Memo to the IASB: get your act together or else

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The 'High-level Group on Financial Supervision in the EU' has published its Report that makes 18 detailed recommendations to strengthen supervision of the EU's financial institutions and markets. The report addresses:

  • how to organise the supervision of financial institutions and markets in the EU
  • how to strengthen European cooperation on financial stability oversight, early warning, and crisis mechanisms; and
  • how EU supervisors should cooperate globally.

Throughout the Report, accounting is cited as one of the causes of the current global financial crisis. The Report urges that the IASB or supervisors set limits on mark-to-market accounting:

To ensure convergence of accounting practices and a level playing-field at the global level, it should be the role of the International Accounting Standard Board (IASB) to foster the emergence of a consensus as to where and how the mark-to-market principle should apply – and where it should not. The IASB must, to this end, open itself up more to the views of the regulatory, supervisory and business communities. This should be coupled with developing a far more responsive, open, accountable and balanced governance structure. If such a consensus does not emerge, it should be the role of the international community to set limits to the application of the mark-to-market principle.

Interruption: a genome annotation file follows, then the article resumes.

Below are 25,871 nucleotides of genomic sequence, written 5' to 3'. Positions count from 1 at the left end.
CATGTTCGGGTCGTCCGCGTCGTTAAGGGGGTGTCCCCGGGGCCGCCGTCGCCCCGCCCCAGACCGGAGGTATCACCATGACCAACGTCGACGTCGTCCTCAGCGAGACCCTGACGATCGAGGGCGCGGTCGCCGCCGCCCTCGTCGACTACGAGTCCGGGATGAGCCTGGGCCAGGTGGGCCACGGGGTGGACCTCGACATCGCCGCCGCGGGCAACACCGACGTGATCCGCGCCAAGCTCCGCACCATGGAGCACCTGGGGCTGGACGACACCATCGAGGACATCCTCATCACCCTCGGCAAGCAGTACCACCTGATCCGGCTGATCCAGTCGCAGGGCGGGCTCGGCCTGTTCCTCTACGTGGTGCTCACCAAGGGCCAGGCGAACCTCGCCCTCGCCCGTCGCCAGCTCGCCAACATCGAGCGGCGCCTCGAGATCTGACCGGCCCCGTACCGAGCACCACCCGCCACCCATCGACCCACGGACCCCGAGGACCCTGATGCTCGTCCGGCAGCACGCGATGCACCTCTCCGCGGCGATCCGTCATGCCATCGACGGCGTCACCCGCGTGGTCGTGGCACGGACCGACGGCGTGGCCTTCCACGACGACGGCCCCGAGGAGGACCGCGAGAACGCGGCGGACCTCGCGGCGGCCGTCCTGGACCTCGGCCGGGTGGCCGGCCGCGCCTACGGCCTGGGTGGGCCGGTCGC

The following is Recommendation 4 of the Report:

Recommendation 4: With respect to accounting rules the Group considers that a wider reflection on the mark-to-market principle is needed and in particular recommends that:

  • expeditious solutions should be found to the remaining accounting issues concerning complex products;
  • accounting standards should not bias business models, promote pro-cyclical behaviour or discourage long-term investment;
  • the IASB and other accounting standard setters should clarify and agree on a common, transparent methodology for the valuation of assets in illiquid markets where mark-to-market cannot be applied;
  • the IASB further opens its standard-setting process to the regulatory, supervisory and business communities;
  • the oversight and governance structure of the IASB be strengthened.

There’s only one thing I can argue with: civil society also needs to be represented since the stakeholders they represent are also key users of published financial information and as such should be represented in the regulatory process.